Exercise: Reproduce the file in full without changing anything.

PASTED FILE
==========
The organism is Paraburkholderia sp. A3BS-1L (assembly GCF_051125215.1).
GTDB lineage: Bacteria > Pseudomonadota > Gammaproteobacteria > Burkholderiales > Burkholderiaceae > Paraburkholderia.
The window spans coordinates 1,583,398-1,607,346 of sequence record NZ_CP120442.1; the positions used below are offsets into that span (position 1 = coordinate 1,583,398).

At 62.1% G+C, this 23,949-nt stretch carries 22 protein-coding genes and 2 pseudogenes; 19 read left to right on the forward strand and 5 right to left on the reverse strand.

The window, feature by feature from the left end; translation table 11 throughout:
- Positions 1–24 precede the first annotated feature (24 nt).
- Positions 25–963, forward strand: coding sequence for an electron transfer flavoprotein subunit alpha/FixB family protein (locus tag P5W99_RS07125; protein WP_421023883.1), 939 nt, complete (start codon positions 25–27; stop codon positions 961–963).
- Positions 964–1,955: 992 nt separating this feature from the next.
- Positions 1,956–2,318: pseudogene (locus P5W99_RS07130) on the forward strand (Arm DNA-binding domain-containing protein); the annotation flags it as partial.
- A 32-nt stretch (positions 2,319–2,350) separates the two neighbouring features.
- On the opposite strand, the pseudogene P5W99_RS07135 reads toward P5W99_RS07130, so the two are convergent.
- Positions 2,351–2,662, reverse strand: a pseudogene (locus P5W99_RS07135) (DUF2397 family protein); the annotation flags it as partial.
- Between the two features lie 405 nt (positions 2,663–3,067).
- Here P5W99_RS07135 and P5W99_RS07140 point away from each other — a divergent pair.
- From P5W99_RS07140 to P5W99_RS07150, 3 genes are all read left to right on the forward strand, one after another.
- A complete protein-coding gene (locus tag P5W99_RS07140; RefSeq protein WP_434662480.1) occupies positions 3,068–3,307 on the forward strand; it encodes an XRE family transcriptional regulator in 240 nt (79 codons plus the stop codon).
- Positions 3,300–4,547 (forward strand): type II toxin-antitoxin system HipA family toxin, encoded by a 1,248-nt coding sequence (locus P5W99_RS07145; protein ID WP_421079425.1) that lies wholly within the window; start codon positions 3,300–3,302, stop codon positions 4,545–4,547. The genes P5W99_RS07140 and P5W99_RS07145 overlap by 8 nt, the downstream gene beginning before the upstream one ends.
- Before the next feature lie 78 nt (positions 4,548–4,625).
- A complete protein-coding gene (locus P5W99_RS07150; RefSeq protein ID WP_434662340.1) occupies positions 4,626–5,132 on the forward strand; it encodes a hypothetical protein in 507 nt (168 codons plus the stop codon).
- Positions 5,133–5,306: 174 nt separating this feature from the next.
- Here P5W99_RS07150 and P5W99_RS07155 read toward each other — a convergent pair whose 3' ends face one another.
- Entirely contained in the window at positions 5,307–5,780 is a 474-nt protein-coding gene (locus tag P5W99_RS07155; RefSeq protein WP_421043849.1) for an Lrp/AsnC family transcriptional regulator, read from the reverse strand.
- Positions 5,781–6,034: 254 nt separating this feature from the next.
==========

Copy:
The organism is Paraburkholderia sp. A3BS-1L (assembly GCF_051125215.1).
GTDB lineage: Bacteria > Pseudomonadota > Gammaproteobacteria > Burkholderiales > Burkholderiaceae > Paraburkholderia.
The window spans coordinates 1,583,398-1,607,346 of sequence record NZ_CP120442.1; the positions used below are offsets into that span (position 1 = coordinate 1,583,398).

At 62.1% G+C, this 23,949-nt stretch carries 22 protein-coding genes and 2 pseudogenes; 19 read left to right on the forward strand and 5 right to left on the reverse strand.

The window, feature by feature from the left end; translation table 11 throughout:
- Positions 1–24 precede the first annotated feature (24 nt).
- Positions 25–963, forward strand: coding sequence for an electron transfer flavoprotein subunit alpha/FixB family protein (locus tag P5W99_RS07125; protein WP_421023883.1), 939 nt, complete (start codon positions 25–27; stop codon positions 961–963).
- Positions 964–1,955: 992 nt separating this feature from the next.
- Positions 1,956–2,318: pseudogene (locus P5W99_RS07130) on the forward strand (Arm DNA-binding domain-containing protein); the annotation flags it as partial.
- A 32-nt stretch (positions 2,319–2,350) separates the two neighbouring features.
- On the opposite strand, the pseudogene P5W99_RS07135 reads toward P5W99_RS07130, so the two are convergent.
- Positions 2,351–2,662, reverse strand: a pseudogene (locus P5W99_RS07135) (DUF2397 family protein); the annotation flags it as partial.
- Between the two features lie 405 nt (positions 2,663–3,067).
- Here P5W99_RS07135 and P5W99_RS07140 point away from each other — a divergent pair.
- From P5W99_RS07140 to P5W99_RS07150, 3 genes are all read left to right on the forward strand, one after another.
- A complete protein-coding gene (locus tag P5W99_RS07140; RefSeq protein WP_434662480.1) occupies positions 3,068–3,307 on the forward strand; it encodes an XRE family transcriptional regulator in 240 nt (79 codons plus the stop codon).
- Positions 3,300–4,547 (forward strand): type II toxin-antitoxin system HipA family toxin, encoded by a 1,248-nt coding sequence (locus P5W99_RS07145; protein ID WP_421079425.1) that lies wholly within the window; start codon positions 3,300–3,302, stop codon positions 4,545–4,547. The genes P5W99_RS07140 and P5W99_RS07145 overlap by 8 nt, the downstream gene beginning before the upstream one ends.
- Before the next feature lie 78 nt (positions 4,548–4,625).
- A complete protein-coding gene (locus P5W99_RS07150; RefSeq protein ID WP_434662340.1) occupies positions 4,626–5,132 on the forward strand; it encodes a hypothetical protein in 507 nt (168 codons plus the stop codon).
- Positions 5,133–5,306: 174 nt separating this feature from the next.
- Here P5W99_RS07150 and P5W99_RS07155 read toward each other — a convergent pair whose 3' ends face one another.
- Entirely contained in the window at positions 5,307–5,780 is a 474-nt protein-coding gene (locus tag P5W99_RS07155; RefSeq protein WP_421043849.1) for an Lrp/AsnC family transcriptional regulator, read from the reverse strand.
- Positions 5,781–6,034: 254 nt separating this feature from the next.